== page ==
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***  WORLD NEWS  ***

&

OUR GUIDE'S BOOKS 

SCROLL DOWN FOR WORLD NEWS HEADLINES

Adrian's writing is found on the book shelves of discerning people on both sides of the Atlantic.

 Both Dick Nesbitt-Dufort and Adrian Hill are published authors. Dick's father wrote a book about his experiences as a special operations pilot flying agents into Occupied France. Dick wrote the historical background for the rare memoirs of an ordinary soldier during the Napoleonic Wars.

Adrian has written novels about espionage set in South Korea and Switzerland and remains the only British diplomat to have written part of the history of the US Department of State. When not organising sky tours he's working on a novel set during the height of the Vietnam War.

For those interested in the Vietnam War copies of  'Escape with Honor' written together by Ambassador Francis ' Terry ' McNamara and Adrian may be found via this link to the publisher - Potomac Books - http://www.potomacbooksinc.com/Books/BookDetail.aspx?productID=50160

 

Vietnam book under way at this time. Although a novel the story draws on events and unfolds through much direct reportage. Feel welcome to step into the story about the secret war. Just click the time date link.

                                                                                                                                   

 

 1625 hours on 14 February 1971

North Vietnamese Base Area 615 B located in the Laos high country 87 kilometres west of the frontier with South Vietnam – at the heart of the Communist supply system known as the Ho Chi Minh Trails.

 

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When Adrian Hill served as a diplomat one of his most rewarding jobs was Director of British Information Services across Canada. At one stage he gave Britain's messages across the United States as well. Apart from network and local television and radio broadcasts a key part of his job was to brief and often write editorials for the hundreds of newspapers across North America, concentrating on foreign news. Most newspapers in North America view the World from a continent which could get along comfortably without anyone else - and the US/Canadian border is a surprising obstacle. Henry Ginsberg of the New York Times once challenged Adrian to find any Canadian news in his own paper. At that time Henry was their correspondent in Ottawa - he returned to New York City as the Foreign Editor and the Canadians featured more often!

Adrian's editorial contributions with a British slant proved highly popular right across North America so alongside these touring and history pages we opened this editorial page. Here we try to bring some historical perspective to the latest political and military events around the World. Military experience as a paratrooper came in handy as a diplomat. Adrian knows Afghanistan, Pakistan and India from his very first overseas posting as a diplomat serving at the British Deputy High Commission in Lahore and subsequent return visits. His career took in Cyprus and the Near East, Vietnam, Northern Ireland, Switzerland, Canada, South Korea and Jamaica and most places along the flight path.

Apart from witnessing huge armoured and airmobile battles from the Near East to the Far East, Adrian studied campaigns and battlefields on four continents, has written three books and articles for the Royal United Services Institute Journal.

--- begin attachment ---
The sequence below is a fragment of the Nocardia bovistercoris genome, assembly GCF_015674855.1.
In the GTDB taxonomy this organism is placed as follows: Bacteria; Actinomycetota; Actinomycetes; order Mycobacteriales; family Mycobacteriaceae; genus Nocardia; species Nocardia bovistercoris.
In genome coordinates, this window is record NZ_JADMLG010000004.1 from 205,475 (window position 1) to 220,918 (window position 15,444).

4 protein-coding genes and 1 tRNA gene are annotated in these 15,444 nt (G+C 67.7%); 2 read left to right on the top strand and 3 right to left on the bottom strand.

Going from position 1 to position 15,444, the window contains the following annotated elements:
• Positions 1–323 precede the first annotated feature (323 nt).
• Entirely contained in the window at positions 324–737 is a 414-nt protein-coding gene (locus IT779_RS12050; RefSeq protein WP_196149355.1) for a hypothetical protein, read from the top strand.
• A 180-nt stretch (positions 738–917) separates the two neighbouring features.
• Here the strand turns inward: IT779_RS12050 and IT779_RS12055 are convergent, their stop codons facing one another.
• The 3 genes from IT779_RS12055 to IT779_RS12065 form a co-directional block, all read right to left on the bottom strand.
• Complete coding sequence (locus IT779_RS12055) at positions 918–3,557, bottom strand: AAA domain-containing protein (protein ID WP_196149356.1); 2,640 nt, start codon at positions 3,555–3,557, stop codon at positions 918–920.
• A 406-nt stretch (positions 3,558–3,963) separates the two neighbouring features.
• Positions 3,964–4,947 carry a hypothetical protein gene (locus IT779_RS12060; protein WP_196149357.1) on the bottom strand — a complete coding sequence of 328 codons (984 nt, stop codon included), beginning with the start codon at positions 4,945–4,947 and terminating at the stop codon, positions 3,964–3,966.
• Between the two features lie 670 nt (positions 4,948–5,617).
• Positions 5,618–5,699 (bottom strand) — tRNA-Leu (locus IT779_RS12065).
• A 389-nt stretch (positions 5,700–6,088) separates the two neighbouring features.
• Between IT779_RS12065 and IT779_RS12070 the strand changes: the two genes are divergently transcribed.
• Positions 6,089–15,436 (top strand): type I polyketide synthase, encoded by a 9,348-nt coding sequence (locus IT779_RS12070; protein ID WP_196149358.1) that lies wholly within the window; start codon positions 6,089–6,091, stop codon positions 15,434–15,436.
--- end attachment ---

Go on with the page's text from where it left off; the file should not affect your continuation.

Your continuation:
This news page has a complimentary purpose. Although this website is about our tours we also try to promote the heritage of the Atlantic Charter and the Special Relationship. The United Nations and NATO owe their existence to the Atlantic Charter, unique among treaties in that there were no signatures, just messages to their respective cabinets from Churchill and Roosevelt on board a battleship and a cruiser anchored off Newfoundland - plus mutual trust at a time of great danger for the democracies.

Updates will occur when the news makes one worthwhile. Articles on British defence matters are very much works in progress and frequently edited, improved, modified to reflect new conversations and fresh information. All views expressed are personal reflections based on talking to people involved in events and over thirty years military and diplomatic service in the world's hot spots including three wars.

 

Adrian Hill

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WORLD NEWS HEADLINES

 

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        LOOK WHO'S NEXT

 

     

 

      

        Which Donald will take over the White House? All three? Lots more?

The Manchurian candidate?

 

For about forty years British diplomats including two recent ambassadors to Washington have preached that the special relationship is a myth. 

 

SAINT PATRICK'S WEEKEND

Stuff happens!

With Donald it's never a dull moment but somebody should supply him with political pampers. As a former Director of British Information Services in North America either his press spokesman should go on a crash course or make way for somebody smarter and tougher. Press chiefs play an important role in most decisions and often have to over-rule their boss. Trump has to learn to do as he is ' advised ' and the childish claim that Britain's GCHQ tapped his phone followed by an apology from his National Security Adviser followed by Trump repeating the accusation leaves the President looking foolish. Some of us remember the time when people working at GCHQ couldn't tell their family what they did all day.